Thursday, May 5, 2016

Colt Defense LLC Announces Resignation of Chief Financial Officer; Appoints Interim Chief Financial Officer

April 07, 2016 04:50 PM Eastern Daylight Time
HARTFORD, Conn.--()--Scott Flaherty, Senior Vice President and Chief Financial Officer of Colt’s Manufacturing Company, LLC, has resigned his positions with the company in order to pursue other opportunities. Richard Harris has been named Interim Chief Financial Officer.
About Colt
Colt is one of the world’s leading designers, developers and manufacturers of firearms. The company has supplied civilian, military and law enforcement customers in the United States and throughout the world for more than 175 years. Our subsidiary, Colt Canada Corporation, is the Canadian government’s Center of Excellence for small arms and is the Canadian military’s sole supplier of the C7 rifle and C8 carbine. Colt operates its manufacturing facilities in West Hartford, Connecticut and Kitchener, Ontario. For more information on Colt and its subsidiaries, please visit

Monday, January 25, 2016

Hearing to be held on February 1, 2016 concerning attempted involuntary bankruptcy petition brought against certain Zohar funds by Patriarch Partners XV, LLC

A hearing has been scheduled before United States Bankruptcy Judge Robert D. Drain for 10:00 am on February 1, 2016 concerning whether Patriarch Partners XV, LLC (a company that is subject to investigation by the Securities and Exchange Commission) should be allowed to bankrupt certain of the Zohar feeder funds.

The hearing is to be held in the courthouse located at 300 Quarropas Street in White Plains, New York.  For more information, see

No notice of hearing has been filed with the Bankruptcy Court by the parties before the Bankruptcy Court.  The hearing information below is from the calendar kept on the Bankruptcy Court's website,

It is difficult to characterize the nature of the February 1, 2016 hearing beyond that it will be an evidentiary hearing.  This is because the transcript of the previous hearing in this case is not available to the public.  According to commentators, issues to be addressed at the February 1, 2016 hearing include whether the bankruptcy process is being used in good faith by Patriarch Partners XV, LLC or whether it is engaged in a delay tactic.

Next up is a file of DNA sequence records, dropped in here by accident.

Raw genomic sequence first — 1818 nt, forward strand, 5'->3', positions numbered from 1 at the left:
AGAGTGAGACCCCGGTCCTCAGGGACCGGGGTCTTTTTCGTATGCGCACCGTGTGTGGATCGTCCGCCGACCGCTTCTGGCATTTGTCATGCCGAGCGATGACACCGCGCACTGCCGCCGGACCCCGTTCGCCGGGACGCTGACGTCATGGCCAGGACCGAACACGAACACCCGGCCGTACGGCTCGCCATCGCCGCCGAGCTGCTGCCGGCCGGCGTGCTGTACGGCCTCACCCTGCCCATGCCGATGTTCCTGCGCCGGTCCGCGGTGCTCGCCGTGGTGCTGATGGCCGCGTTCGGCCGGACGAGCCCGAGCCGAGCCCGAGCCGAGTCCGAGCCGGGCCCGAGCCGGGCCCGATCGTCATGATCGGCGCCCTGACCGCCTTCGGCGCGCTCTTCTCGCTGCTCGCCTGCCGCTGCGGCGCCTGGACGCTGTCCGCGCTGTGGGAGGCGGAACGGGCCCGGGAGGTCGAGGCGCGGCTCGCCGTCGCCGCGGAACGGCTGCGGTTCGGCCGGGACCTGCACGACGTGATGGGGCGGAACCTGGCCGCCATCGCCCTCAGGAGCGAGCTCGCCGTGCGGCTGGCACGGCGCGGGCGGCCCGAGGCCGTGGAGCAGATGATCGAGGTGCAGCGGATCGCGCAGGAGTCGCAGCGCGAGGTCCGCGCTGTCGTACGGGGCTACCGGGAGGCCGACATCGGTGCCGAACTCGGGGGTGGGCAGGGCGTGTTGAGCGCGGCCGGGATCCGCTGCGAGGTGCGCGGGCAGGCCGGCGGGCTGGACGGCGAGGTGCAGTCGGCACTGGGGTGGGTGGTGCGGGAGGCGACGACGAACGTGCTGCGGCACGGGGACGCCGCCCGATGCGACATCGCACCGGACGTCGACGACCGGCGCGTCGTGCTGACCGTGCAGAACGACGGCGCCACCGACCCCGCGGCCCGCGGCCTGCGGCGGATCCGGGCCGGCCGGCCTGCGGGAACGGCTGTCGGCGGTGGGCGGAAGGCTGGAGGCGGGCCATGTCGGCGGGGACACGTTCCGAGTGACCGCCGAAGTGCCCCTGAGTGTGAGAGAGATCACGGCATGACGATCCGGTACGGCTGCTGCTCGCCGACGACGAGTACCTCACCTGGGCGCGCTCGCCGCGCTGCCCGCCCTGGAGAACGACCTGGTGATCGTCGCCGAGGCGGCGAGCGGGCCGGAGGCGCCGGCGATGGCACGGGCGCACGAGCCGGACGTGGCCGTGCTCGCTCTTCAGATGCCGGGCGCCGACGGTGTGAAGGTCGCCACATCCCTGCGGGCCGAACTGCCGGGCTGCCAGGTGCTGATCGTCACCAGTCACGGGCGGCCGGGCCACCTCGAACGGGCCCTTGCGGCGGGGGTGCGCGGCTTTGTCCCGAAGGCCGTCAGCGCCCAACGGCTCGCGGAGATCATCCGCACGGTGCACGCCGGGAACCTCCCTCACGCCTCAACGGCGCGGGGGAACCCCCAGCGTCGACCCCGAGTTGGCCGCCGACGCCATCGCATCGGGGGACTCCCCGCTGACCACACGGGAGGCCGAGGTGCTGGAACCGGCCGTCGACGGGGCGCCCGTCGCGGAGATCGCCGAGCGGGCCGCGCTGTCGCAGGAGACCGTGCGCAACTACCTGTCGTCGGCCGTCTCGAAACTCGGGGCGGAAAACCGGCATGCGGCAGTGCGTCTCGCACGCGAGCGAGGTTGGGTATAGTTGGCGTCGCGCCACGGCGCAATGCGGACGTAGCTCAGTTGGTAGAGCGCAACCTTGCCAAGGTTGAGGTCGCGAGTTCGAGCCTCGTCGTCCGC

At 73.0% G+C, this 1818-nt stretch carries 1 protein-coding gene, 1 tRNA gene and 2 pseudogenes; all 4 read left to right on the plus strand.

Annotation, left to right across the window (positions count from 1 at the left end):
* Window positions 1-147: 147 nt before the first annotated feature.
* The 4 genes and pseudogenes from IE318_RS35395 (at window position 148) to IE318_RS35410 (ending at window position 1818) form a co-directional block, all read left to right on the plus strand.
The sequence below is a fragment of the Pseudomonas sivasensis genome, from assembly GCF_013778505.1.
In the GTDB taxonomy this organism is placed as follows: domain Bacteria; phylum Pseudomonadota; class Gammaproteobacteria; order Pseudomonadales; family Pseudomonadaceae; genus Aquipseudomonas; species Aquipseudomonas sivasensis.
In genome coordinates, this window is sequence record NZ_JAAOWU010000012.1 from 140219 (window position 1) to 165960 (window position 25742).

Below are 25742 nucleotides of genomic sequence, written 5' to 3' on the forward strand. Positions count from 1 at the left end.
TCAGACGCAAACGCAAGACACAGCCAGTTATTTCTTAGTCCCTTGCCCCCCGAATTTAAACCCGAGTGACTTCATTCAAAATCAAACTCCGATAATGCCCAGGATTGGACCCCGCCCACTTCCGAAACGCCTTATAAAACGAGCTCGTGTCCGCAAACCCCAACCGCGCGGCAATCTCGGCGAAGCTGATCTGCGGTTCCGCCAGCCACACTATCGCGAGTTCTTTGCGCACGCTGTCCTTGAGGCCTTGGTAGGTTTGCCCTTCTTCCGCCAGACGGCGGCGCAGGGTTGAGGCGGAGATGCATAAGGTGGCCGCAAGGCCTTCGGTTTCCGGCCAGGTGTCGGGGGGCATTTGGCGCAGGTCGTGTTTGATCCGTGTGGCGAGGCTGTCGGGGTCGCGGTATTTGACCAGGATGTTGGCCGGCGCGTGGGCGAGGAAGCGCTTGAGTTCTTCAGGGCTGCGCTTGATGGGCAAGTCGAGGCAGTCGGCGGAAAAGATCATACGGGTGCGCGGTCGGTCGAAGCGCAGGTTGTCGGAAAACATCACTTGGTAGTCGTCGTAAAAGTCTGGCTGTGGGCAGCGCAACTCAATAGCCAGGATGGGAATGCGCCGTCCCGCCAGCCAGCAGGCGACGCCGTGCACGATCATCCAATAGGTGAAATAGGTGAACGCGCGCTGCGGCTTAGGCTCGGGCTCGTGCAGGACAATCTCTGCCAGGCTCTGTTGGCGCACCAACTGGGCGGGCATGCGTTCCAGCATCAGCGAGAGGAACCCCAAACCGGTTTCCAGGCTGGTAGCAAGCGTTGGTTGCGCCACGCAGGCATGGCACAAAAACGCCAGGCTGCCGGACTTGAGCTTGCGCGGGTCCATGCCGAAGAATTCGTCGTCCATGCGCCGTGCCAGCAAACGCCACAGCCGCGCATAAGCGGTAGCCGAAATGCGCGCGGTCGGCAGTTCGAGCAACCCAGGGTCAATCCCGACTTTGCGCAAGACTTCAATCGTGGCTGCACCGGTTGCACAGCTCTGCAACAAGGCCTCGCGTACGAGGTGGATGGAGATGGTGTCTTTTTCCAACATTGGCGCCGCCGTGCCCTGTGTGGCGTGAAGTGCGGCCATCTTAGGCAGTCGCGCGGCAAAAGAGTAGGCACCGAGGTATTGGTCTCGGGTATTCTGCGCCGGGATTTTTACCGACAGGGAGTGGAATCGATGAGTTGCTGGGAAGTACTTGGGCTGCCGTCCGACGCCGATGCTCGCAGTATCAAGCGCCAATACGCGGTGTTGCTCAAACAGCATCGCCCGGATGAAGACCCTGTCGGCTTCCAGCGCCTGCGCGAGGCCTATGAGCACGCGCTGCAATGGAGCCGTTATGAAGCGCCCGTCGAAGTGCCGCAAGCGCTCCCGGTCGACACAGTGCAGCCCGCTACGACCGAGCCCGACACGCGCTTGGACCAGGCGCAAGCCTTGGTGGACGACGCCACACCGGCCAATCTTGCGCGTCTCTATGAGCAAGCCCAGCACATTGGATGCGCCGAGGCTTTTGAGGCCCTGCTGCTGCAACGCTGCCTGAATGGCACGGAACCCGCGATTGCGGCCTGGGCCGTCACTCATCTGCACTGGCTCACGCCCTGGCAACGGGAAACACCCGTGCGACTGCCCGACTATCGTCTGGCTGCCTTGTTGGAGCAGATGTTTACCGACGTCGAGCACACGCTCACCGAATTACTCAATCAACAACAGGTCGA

If you are an investor in Zohar CDO 2003-1, Limited, Zohar CDO 2003-1, Corp. or Zohar CDO 2003-1, LLC - the targets of the bankruptcy - then your rights are affected.  If you are an investor in other Zohar entities, your rights may also be affected by the hearing.

Honorable Robert D. Drain 
Monday, February 01, 2016

10:00 AM
15-23680-rdd   Zohar CDO 2003-1, Limited    Ch. 11
Evidentiary Hearing on Motion to Dismiss Involuntary Petition // Answer and Motion of Alleged Debtors for an Order Dismissing Involuntary Chapter 11 Petitions or, in the Alternative, Abstaining Pursuant to 11 U.S.C. 305 

Thursday, October 22, 2015

Colt Defense - Unions Appeal Auction Bid Procedures to Protect Rights Under Collective Bargaining Agreement and, Meanwhile, No Qualified Bid Has Been Received for Colt's Assets.

Every so often a legal dispute arises in an international bankruptcy case that the press decides not to cover at all.  One can speculate as to what is driving the choice by the press of what to cover, how to cover it and what not to cover at all.  Rather than speculate, I maintain this blog for the sake of transparency.

One such dispute is currently in the United States District Court for the District of Delaware.